Following the expiration of the currency futures each quarter, we like to analyze the remaining volume of open trades. In doing so, we attempt to glean information about trader participation and preferences in the currency markets.
Granted the futures trade is a mere fraction of the cash forex trade, but that trade is not visible. In the forex market there are many different players, and electronic trading is practically invisible. Market observers only hear about trades that someone wants you to know about. Swaps the central bankers are making, and currency interventions are reported well after the trades, if at all. Further, the addition of, or liquidation of a currency from a central bank reserve status does not show up for months after the trade.
Toward the end of the expiration of a futures contract, there is often frantic activity. Decisions have to be made about existing positions. Are the positions to be kept, and moved to the next trading month or are they to be liquidated? Sometimes the price at expiration is used as a pricing mechanism for various money or merchandise trades. The open interest at expiration can be expected to be some hard core players that have a reason to be in the market either as speculators or commercial traders.
The following table shows the comparison of the open interest, after the noted expiration months. (Numbers are rounded to the nearest thousand)
|June 2012||March 2012||Dec 2011||Sept 2011||June 2011||March 2011|
During the past three months, this table shows there has been an increase in the OI of the euro and the Swiss Franc. The franc and the euro are tied by a peg actively supported by the Swiss National Bank. As long as the peg continues the euro and the SF are essentially the same currency, in terms of price. Going back to June 2011, we note that the OI in the SF was 53K about the same as now ( 54). Then the specs were all loaded long the SF, and the SNB intervened and took their money. Now the specs are big shorts in the franc. We wonder if the SF might not be vulnerable to a short covering rally.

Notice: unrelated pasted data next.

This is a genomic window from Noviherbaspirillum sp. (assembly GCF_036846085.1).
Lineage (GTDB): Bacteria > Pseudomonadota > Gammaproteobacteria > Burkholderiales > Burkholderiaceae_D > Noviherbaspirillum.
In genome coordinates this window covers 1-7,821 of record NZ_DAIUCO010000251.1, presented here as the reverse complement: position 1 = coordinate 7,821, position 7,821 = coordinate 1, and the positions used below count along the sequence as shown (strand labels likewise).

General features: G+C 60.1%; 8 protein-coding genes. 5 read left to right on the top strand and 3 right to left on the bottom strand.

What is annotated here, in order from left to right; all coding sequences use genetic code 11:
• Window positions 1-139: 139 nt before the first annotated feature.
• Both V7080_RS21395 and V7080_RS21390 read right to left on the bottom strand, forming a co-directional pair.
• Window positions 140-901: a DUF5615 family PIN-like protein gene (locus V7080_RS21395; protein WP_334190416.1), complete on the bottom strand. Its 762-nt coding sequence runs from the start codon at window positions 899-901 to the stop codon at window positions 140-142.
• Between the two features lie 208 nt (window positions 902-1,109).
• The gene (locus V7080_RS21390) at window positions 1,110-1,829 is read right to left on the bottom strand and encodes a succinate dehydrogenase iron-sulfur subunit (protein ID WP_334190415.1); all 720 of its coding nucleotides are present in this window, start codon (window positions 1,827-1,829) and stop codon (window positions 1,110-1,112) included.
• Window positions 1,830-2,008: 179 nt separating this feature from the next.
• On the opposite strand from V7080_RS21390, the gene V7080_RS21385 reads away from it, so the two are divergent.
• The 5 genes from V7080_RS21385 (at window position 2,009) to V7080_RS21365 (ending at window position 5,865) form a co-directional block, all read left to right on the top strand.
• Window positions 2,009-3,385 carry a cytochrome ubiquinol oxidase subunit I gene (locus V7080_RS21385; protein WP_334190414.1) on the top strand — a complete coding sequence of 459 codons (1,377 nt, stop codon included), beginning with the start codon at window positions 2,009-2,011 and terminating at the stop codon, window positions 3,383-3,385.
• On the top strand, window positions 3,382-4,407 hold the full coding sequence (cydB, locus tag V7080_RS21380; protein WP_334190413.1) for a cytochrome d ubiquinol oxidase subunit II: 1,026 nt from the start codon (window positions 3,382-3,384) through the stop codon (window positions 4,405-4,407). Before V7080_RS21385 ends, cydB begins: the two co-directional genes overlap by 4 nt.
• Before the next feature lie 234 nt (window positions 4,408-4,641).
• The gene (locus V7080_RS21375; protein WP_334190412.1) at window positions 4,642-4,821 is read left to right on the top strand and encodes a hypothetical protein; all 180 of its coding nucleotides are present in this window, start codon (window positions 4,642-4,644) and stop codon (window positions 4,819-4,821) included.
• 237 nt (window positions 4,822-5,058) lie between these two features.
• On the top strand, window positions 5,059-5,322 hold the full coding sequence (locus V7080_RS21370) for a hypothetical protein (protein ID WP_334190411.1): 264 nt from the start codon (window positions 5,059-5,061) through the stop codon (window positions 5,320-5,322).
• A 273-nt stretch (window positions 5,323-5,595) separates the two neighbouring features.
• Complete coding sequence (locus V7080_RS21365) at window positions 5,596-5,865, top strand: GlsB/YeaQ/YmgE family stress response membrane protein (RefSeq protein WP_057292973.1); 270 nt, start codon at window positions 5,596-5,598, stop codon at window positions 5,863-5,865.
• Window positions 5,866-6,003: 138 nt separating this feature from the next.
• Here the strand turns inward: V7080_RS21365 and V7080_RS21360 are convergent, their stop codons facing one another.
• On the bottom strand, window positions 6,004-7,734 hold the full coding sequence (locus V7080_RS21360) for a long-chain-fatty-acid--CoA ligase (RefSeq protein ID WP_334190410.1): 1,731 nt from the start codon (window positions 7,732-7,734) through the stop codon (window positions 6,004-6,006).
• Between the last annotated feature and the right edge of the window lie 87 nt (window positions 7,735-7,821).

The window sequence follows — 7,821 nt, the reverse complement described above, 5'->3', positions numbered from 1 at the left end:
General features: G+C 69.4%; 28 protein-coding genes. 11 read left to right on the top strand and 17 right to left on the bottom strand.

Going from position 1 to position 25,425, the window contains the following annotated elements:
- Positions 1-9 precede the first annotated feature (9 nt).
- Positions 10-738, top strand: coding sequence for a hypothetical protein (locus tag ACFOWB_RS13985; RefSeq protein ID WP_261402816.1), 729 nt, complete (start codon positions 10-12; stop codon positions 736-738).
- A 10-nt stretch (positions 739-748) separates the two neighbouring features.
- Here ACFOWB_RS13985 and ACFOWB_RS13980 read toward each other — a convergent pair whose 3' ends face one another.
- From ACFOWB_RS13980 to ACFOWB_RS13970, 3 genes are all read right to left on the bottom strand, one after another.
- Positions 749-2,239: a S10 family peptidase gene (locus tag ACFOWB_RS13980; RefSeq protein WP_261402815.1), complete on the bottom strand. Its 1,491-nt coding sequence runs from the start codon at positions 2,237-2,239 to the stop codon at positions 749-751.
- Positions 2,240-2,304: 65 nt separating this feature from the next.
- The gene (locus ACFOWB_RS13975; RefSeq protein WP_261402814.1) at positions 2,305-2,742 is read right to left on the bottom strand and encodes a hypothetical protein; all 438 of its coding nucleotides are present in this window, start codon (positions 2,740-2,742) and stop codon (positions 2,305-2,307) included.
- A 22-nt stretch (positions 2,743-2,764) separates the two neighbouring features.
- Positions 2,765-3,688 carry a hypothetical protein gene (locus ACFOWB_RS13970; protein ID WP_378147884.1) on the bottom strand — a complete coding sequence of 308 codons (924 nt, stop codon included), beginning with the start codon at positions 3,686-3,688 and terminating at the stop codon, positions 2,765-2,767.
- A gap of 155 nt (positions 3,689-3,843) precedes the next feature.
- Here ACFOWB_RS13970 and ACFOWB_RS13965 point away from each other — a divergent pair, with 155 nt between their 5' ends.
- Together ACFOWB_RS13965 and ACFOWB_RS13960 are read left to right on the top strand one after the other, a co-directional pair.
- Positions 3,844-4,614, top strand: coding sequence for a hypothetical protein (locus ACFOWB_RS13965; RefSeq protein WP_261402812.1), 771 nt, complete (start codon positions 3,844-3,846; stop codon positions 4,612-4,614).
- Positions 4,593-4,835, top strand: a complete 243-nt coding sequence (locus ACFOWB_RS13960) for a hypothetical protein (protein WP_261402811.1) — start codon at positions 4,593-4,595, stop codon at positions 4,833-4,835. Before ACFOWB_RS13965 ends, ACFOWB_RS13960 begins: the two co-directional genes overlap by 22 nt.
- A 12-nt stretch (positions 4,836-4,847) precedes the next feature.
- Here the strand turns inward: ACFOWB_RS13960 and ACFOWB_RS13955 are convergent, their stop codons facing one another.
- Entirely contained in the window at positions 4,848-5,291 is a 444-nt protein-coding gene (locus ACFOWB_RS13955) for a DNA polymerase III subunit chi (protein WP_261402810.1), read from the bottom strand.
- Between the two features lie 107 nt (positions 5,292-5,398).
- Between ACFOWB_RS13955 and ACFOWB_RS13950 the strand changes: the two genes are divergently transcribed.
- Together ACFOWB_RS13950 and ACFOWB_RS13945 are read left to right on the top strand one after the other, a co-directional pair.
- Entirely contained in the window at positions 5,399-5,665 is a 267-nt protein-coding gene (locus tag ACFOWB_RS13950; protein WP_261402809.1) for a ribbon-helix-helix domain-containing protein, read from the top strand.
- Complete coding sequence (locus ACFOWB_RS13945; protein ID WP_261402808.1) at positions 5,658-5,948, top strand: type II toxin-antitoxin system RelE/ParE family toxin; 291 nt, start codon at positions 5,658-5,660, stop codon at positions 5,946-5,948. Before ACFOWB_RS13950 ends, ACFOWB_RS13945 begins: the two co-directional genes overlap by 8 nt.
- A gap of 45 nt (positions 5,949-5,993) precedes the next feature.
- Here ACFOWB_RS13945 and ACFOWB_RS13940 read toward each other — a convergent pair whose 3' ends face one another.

The euro OI, even after the June contract liquidation, remains quite large. There have been numerous times when the euro had the chance for a short covering rally but failed to do so. As we have pointed out observed numerous times, the big short in the euro is the big trader, or possible hedge fund operators. Until a solution is found for the euro debt mess, the OI will likely remain large and the euro will remain on the defensive.
In our last quarterly summary we wrote:
"... during the past three months, has been a big surge in the OI of the aussie Dollar. In fact, the increase in the A$ open is bigger than the total growth of the currency trade during the past quarter. If we go back to the expiration of the Sept contract, the A$ OI has doubled. We know from the latest COT report that the specs are long in excess of 76K contracts in the aussie. In this set up, we strongly suspect unless there is continued bull news, the aussie is due for a sell off."
The report was written on the 21st of March. On that day the A$ closed trade at 1.0457, and subsequently sold off to a low of .9695 on June 1st. In the process the spec flipped from a long A$ to a big short, over 64K contracts. The recent A$ rally, despite recent bearish Chinese news has probably been short covering in the aussie.
If the euro mess remains unsolved, a likely scenario in my opinion, we would expect the OI in the futures trade to build during the next six months. The euro will remain the big trader, but will there not be some buying activity for those who wish to diversify away from the euro as a reserve currency. We do have some interesting cross currents, a weakening global economy, and a flight away from the euro. It will be like going to a beauty contest, and it will be our job to pick who the crowd is going to vote the winner.